I mentioned in a previous post that the Royal Mail stand at World Stamp Show NY2016, outsourced to a local stamp dealer, had no Machins for sale. They did, however, have two Post & Go machines, selling the New York skyline design from the Sea Travel set and the Union Flag design.
After an initial bit of activity on the first morning, probably mostly dealers, there seemed to be little interest in the machines. The above picture was taken on the afternoon of the first day. While I did not monitor the machines carefully, I never saw anyone using them whenever I passed by.
I'm pleased to report that there were three Machin exhibits at the show. I had seen all three previously, but each had some improvements. Steve McGill showed his comprehensively researched "Britain's Marvelous Machins" and won a gold medal.
Tony Walker's spectacular "The Great Britain £sd Machin Definitives 1967-1971" also won a gold. Above I show a page from his exhibit that I photographed. (Click the image to see a larger version, sorry the bottom part is a bit blurred.) It includes two cylinder blocks of the 4d sepia with paper folds. Remarkably, both blocks come from the same lift, the group of six to eight sheets that are gathered and perforated as a unit.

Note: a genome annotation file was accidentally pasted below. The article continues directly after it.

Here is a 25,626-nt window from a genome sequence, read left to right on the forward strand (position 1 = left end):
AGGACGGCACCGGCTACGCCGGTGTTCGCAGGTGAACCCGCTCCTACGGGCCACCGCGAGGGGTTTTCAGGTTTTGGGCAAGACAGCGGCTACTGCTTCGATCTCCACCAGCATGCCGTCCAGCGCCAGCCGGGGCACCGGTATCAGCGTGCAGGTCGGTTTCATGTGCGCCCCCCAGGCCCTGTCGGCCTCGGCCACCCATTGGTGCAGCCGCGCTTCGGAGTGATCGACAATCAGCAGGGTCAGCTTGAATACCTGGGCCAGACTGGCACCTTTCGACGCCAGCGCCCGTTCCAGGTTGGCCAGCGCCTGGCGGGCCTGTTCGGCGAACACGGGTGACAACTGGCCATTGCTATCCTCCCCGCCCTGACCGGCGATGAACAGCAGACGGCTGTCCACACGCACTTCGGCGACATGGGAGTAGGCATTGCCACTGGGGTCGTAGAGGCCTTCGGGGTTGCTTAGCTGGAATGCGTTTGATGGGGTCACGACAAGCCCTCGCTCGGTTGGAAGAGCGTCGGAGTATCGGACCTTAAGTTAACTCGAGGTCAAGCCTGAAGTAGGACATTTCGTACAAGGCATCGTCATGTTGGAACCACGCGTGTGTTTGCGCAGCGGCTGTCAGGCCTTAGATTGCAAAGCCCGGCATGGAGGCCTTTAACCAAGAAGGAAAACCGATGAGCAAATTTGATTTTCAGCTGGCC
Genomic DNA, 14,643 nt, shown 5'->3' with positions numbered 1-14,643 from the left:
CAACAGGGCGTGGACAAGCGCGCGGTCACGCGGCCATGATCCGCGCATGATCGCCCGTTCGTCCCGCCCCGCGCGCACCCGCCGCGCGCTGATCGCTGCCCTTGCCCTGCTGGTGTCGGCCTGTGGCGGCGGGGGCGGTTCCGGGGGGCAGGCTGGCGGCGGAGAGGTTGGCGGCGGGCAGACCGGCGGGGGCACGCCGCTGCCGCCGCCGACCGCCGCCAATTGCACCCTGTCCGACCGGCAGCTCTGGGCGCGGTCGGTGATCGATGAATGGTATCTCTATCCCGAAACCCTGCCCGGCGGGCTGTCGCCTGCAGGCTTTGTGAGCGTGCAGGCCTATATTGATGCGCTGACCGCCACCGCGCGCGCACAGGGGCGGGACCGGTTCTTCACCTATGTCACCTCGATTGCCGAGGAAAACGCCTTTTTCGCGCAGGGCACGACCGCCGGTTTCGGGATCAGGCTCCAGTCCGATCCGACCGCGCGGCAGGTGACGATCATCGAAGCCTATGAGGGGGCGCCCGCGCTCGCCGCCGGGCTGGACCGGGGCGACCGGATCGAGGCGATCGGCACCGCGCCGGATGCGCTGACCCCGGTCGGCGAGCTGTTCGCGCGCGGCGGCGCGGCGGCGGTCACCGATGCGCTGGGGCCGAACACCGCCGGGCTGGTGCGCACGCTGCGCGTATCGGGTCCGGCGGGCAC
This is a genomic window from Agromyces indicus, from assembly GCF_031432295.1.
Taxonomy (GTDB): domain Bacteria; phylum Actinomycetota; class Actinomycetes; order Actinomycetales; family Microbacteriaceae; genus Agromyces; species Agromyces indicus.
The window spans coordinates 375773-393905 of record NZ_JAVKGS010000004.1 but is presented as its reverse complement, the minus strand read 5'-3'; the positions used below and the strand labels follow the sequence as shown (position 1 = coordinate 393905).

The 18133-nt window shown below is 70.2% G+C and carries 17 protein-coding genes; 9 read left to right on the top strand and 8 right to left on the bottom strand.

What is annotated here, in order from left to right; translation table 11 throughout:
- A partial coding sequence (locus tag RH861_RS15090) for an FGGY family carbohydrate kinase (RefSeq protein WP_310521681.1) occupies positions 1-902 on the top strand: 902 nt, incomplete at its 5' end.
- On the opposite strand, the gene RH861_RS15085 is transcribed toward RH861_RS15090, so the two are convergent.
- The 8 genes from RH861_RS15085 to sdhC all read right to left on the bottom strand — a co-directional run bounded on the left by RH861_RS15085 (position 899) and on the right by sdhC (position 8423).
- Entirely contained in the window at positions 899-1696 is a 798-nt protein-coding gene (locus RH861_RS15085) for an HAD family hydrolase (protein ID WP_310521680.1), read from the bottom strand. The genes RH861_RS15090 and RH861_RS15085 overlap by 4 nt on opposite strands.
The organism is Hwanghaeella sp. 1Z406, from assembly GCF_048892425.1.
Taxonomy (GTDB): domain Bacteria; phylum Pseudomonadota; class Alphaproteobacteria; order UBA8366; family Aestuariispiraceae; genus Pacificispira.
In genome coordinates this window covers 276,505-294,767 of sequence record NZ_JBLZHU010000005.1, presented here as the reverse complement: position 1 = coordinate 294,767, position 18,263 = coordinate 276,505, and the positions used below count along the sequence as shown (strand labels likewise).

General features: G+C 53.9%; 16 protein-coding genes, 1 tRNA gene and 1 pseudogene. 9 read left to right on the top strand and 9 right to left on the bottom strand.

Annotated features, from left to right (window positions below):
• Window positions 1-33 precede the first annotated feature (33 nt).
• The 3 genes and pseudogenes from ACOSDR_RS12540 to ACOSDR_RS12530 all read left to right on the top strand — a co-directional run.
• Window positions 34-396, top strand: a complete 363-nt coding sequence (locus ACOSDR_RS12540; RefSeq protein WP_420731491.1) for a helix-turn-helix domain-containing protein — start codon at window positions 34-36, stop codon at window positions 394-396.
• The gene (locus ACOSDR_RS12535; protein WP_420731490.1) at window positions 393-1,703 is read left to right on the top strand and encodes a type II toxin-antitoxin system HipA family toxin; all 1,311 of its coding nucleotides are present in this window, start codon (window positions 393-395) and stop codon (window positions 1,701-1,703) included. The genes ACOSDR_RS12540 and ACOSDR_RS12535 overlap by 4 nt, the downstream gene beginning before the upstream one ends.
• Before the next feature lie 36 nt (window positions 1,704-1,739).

Finally, Larry Haber's "The Half-Penny (decimal) Machin" won a large vermeil. It now includes the only known solo usage of the 1/2d on cover. (There is also one postcard known franked with a lone 1/2d).
Finally, I would like to commend the show team on the smartphone app that they created. This was very well done, and I found it very helpful before, during, and after the show. (Since the show ended I have been referring to notes that I took in the app while I was at the show.)
The picture above shows the main page of the app to give you an idea of its scope. One of the main advantages of the app was that all the lists were searchable. I could go to the exhibit list, search for "Machin," and get a list of all the exhibits containing Machins, including the frame numbers. I could also search by exhibitor name. I could do similar searches for dealers, meetings and clubs. Finding a dealer using the search (or scrolling the alphabetical list) gives the booth number, and another press brings up the floor map with the location of the booth highlighted. There was a reminder system for events; I could choose an event and have the app remind me 10, 30 or 60 minutes before the event started.
I think this app was well-designed and executed, and I hope future shows take ideas from it and create their own app.